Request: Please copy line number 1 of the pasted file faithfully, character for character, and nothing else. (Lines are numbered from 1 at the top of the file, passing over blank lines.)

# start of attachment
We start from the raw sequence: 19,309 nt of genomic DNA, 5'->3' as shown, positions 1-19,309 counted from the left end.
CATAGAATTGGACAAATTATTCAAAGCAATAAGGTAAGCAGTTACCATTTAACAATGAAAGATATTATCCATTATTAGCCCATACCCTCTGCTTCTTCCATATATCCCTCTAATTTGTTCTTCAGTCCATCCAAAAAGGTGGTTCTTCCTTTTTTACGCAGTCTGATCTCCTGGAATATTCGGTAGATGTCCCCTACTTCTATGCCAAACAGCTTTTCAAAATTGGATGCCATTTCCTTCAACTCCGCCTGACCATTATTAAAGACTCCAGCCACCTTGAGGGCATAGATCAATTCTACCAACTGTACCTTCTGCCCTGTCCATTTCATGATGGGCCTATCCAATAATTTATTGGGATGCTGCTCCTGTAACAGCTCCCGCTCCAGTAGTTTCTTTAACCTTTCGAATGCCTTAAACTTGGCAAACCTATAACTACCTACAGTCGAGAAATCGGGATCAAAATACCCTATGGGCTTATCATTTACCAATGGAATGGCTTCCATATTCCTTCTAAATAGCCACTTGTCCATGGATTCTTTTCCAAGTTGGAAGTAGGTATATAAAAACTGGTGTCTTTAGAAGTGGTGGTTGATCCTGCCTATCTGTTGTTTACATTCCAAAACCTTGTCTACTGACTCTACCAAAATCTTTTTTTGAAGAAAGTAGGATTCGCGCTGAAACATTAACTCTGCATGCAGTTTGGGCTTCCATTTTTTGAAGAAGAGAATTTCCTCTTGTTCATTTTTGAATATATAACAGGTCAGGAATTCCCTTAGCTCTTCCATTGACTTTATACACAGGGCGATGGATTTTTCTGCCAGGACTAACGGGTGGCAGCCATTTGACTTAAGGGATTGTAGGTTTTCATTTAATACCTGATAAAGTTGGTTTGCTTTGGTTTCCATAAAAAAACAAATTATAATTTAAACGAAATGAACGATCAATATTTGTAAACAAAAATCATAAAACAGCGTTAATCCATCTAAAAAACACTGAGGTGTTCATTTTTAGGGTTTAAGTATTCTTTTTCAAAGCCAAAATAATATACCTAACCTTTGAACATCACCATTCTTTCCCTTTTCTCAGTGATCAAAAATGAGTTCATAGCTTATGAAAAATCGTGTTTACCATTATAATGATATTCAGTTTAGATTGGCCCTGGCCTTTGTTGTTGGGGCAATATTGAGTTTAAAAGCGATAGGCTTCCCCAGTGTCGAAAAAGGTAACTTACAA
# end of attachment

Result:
We start from the raw sequence: 19,309 nt of genomic DNA, 5'->3' as shown, positions 1-19,309 counted from the left end.